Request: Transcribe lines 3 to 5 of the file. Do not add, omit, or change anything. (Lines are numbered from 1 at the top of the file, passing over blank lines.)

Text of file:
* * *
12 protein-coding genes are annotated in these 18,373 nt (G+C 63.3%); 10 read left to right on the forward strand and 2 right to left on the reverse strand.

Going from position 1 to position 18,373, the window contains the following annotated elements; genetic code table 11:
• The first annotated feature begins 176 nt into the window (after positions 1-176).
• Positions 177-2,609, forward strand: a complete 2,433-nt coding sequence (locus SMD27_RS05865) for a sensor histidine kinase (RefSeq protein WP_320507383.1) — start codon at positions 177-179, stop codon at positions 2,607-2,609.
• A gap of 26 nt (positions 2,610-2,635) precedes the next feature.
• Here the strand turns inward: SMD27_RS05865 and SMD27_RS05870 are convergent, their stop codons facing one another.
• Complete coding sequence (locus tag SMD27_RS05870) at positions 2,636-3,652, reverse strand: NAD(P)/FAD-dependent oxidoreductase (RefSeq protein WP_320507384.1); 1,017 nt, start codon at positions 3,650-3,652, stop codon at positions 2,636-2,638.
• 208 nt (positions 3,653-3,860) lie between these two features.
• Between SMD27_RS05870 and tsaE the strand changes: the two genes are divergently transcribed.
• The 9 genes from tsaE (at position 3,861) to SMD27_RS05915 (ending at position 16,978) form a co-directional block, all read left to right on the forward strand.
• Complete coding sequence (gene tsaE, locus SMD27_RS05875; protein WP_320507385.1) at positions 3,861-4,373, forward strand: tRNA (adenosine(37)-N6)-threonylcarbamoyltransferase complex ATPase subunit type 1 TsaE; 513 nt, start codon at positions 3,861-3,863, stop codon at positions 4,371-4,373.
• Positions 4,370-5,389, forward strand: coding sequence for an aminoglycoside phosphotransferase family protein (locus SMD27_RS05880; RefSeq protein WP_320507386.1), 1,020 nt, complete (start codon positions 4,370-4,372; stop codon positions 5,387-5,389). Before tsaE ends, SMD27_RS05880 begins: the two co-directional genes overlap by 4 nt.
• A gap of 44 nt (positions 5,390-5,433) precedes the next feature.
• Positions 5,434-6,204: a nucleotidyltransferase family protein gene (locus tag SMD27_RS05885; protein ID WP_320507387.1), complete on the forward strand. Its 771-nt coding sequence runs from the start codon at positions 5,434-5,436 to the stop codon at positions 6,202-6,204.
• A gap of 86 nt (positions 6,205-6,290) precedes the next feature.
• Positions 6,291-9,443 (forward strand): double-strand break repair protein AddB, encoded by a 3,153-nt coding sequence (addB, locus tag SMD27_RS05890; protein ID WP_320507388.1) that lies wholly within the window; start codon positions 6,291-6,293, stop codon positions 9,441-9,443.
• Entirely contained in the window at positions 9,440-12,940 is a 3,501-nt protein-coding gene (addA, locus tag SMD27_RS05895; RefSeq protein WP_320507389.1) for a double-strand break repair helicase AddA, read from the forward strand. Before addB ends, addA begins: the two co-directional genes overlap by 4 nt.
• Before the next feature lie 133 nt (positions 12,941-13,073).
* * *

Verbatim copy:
• The first annotated feature begins 176 nt into the window (after positions 1-176).
• Positions 177-2,609, forward strand: a complete 2,433-nt coding sequence (locus SMD27_RS05865) for a sensor histidine kinase (RefSeq protein WP_320507383.1) — start codon at positions 177-179, stop codon at positions 2,607-2,609.
• A gap of 26 nt (positions 2,610-2,635) precedes the next feature.